8 thoughts on “Google Maps: A Search Story”

  1. Mike,

    Glad you posted this – I had a feeling you’d like it.

    So what’s next – does Google disable searchStories if people use it to highlight their fails, or do they actually fix the problems?

  2. Mike –

    The frustration is that these are ‘definitive’ OneBoxes, which have the highest prominence on the page. Four of the examples are claimed listings with fake addresses and local phone numbers that forward to call centers. The orders are re-routed through floral wire services back to local florists – sans about 40% of the consumer’s spend.

    One listing is a distant local florist who just spammed the heck out his ‘company name’. He’ll likely use a wire service to send gathered orders out since the delivery distance is prohibitive.

    Last week, I helped a poor fellow find our shop. He’d used his iPhone for a G Maps flowers search and twice drove to phony locations. All he wanted was a nice arrangement to take to his mom in the hospital. (I actually think the spam on mobile searches is worse than on desktops.)

    Couldn’t resist using SearchStories since we local florists live this real-life-search-story daily. Thanks for sharing it. 🙂

  3. Nice find; I’ve reported similar spam occurring here in Canada and have yet to see the offender/s dealt with. It’s frustrating for my clients. I hope Google sets up a ‘spam team’ or something for Local.

    Andy 🙂

  4. Good job, Cathy, and I thought the somber, sad music was a good fit for this video. I am really sorry by the message in your video: local florists closing.

  5. I think the florists in an area ought to all submit edits to the faux listings, stating that the listings are bogus.

    Google Maps provides an input feature – locals familiar with an area can assist with the policing of local results.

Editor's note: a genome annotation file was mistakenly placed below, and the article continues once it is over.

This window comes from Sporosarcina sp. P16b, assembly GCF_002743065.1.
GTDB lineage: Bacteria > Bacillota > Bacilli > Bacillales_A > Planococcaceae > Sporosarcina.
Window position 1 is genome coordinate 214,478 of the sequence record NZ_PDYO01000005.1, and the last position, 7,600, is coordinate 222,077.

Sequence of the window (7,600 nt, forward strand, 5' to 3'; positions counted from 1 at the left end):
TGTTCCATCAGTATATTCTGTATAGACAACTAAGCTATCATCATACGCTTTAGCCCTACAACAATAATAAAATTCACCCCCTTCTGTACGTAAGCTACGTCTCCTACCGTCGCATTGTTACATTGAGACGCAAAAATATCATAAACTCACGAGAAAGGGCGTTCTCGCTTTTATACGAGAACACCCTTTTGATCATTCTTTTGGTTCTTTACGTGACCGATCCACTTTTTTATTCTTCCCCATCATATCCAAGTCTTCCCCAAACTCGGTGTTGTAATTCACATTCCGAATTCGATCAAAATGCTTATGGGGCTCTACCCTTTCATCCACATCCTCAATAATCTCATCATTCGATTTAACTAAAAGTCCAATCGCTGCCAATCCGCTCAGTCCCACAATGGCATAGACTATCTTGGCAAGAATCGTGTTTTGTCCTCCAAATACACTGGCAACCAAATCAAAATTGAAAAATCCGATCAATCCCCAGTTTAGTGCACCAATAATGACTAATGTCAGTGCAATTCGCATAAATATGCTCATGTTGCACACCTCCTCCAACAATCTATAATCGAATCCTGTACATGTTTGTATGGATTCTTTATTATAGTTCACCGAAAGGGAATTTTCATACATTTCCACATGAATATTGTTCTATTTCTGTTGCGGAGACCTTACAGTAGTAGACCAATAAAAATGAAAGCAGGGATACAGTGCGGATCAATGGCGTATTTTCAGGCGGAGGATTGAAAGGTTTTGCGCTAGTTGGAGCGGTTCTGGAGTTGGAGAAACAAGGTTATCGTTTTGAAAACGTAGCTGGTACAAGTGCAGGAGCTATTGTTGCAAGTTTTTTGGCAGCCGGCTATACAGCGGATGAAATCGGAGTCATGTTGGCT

6. @Miriam –

    The ending was meant to be poignant (although I’ll admit a bit over-reaching.) Every flower order re-routed through an order gatherer deprives local businesses of direct income and robs their cities and states of sales tax dollars.

    The number of independently operated local florists is now pegged at around 16,000 – half the number there were approx. 15 years ago.

    Google is by far the most trusted SE, so an authoritative OneBox is viewed as a very trustworthy – almost endorsement-like – result by many surfers.

    I agree with Mike when he says G does fix problems, but at least one of the examples I included has been reported and re-reported for almost a year. Another three are just part of a reincarnation of a spam group that was removed last summer but popped back up with a different tactic. These guys are all serial spammers across many cities and states.

    @Chris –

    Like I said, most of these examples have been reported and re-reported. Sometimes they disappear only to pop up again weeks or months later.

    Each are ‘owner-verified listings’ and have full LBC profiles including images and videos. What they do lack is citations, but the OneBox results appear to be more hinged on the keywords in the business’ (phony) names than anything else.

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